King Louis XIII of France is thrilled to have born to him a son - an heir to the throne. But when the queen delivers a twin, Cardinal Richelieu sees the second son as a potential for ...
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The young Gascon D'Artagnan arrives in Paris, his heart set on joining the king's Musketeers. He is taken under the wings of three of the most respected and feared Musketeers, Porthos, ... See full summary »
Nigel De Brulier
King Louis XIII of France is thrilled to have born to him a son - an heir to the throne. But when the queen delivers a twin, Cardinal Richelieu sees the second son as a potential for revolution, and has him sent off to Spain to be raised in secret to ensure a peaceful future for France. Alas, keeping the secret means sending Constance, lover of D'Artagnan, off to a convent. D'Artagnan hears of this and rallies the Musketeers in a bid to rescue her. Unfortunately, Richelieu out-smarts the Musketeers and banishes them forever. Richelieu enlists D'Artagnan to look after and protect the young prince. Meanwhile, de Rochefort learns of the twins and Richelieu's plans, and kidnaps the twin, raising him in secret. Many years later, with Richelieu dead and the young prince crowned King Louis XIV, Rochefort launches his plan. The king is kidnapped, replaced with his twin, put in an iron mask so as not to be recognized, and led off to a remote castle to be held prisoner. Louis XIV is able to ... Written by
Theron Trowbridge <Tmonk@concentric.net>
In the prologue the four musketeers stand in a framing device, as a medieval stage booth, and D'Artagnan steps forward and speaks to the audience, then steps back and resumes his position with the other three, who remained motionless; after the mid-point intermission, the same situation is repeated, with D'Artagnan speaking again to the audience, finishing with the words, "once more, once more . . . ", after which the film resumes with the title card "20 years later". These were the first lines of dialogue ever spoken on film by Douglas Fairbanks, in his last silent film. See more »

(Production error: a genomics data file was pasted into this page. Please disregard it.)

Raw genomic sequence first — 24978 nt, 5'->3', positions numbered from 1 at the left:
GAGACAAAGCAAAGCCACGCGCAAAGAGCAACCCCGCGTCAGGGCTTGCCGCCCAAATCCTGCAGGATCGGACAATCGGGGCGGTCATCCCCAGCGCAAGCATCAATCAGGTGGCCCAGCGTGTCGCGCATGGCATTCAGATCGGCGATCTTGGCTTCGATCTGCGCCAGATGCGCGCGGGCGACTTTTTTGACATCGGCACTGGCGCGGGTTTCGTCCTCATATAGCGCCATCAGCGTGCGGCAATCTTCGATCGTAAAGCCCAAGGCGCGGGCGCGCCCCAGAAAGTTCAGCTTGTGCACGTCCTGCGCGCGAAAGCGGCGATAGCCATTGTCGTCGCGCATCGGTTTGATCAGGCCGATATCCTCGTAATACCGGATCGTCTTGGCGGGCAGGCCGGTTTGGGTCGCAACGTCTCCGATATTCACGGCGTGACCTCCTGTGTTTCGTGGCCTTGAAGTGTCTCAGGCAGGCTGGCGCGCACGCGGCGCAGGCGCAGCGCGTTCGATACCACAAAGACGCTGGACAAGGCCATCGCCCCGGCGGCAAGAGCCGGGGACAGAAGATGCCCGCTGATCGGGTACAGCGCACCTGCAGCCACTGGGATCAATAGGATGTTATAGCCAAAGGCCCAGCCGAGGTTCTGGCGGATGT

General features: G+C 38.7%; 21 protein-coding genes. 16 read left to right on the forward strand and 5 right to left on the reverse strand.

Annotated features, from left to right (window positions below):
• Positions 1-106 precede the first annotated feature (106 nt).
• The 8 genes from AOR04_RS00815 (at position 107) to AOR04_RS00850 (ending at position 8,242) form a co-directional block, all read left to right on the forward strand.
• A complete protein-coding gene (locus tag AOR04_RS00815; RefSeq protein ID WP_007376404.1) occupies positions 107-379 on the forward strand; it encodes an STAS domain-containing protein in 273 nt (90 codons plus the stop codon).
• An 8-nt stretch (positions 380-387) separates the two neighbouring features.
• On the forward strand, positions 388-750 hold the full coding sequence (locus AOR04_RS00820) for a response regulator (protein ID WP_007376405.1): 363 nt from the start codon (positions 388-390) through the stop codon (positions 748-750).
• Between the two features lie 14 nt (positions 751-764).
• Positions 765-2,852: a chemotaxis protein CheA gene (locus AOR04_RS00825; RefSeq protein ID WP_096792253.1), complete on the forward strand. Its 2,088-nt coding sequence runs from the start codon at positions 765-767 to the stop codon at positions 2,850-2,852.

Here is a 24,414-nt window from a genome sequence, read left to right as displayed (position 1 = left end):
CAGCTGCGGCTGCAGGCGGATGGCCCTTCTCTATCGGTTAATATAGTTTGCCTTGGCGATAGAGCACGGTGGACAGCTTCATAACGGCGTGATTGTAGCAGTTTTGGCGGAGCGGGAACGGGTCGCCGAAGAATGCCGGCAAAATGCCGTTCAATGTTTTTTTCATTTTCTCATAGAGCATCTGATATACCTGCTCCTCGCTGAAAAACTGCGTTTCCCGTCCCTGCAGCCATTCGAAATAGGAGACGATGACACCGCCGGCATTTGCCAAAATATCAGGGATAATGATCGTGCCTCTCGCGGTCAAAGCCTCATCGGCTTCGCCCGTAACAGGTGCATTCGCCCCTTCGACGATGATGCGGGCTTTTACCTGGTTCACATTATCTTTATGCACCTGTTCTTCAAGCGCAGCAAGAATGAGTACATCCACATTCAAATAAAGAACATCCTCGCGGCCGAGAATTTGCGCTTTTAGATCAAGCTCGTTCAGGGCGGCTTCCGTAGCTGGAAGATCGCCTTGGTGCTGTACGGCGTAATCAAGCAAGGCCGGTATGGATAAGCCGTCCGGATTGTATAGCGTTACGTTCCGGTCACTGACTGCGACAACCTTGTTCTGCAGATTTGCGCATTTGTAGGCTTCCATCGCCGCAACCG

Forget all other versions of this film...including the Leonardo DeCaprio version. This is a Fantastic look back at the Golden Age of Films ! I am actually watching it right now: the version which has the Douglas Fairbanks, Jr. narration.
Douglas Fairbanks, Sr. and truly a 'Cast of Thousands' run through this exciting, wonderful motion picture giving true meaning to the word 'motion' ! The cast is perfect: the heroes, the villains, the beautiful damsels, the sets, the townspeople...all interwoven into a true classic and a superb follow-up to "The Three Musketeers". Dumas himself would be proud.
Like "The Bride of Frankenstein", this sequel almost surpasses the original and for film buffs and historians this is truly a 'must see' film.
Perhaps, in this age of 'short attention spans', maybe some younger viewers won't be able to stick with this film. Silent, Black & White, some over-acting involved. BUT, if you fasten your seat belts, grab a big bowl of popcorn and a large soda or two, and, maybe a "Three Musketeers" Candy Bar for a special tie-in treat, you will laugh, you will cry, you will be impressed. AND, you will take a wonderful trip back in time to the Golden Age of Hollywood...and you WILL ENJOY !!
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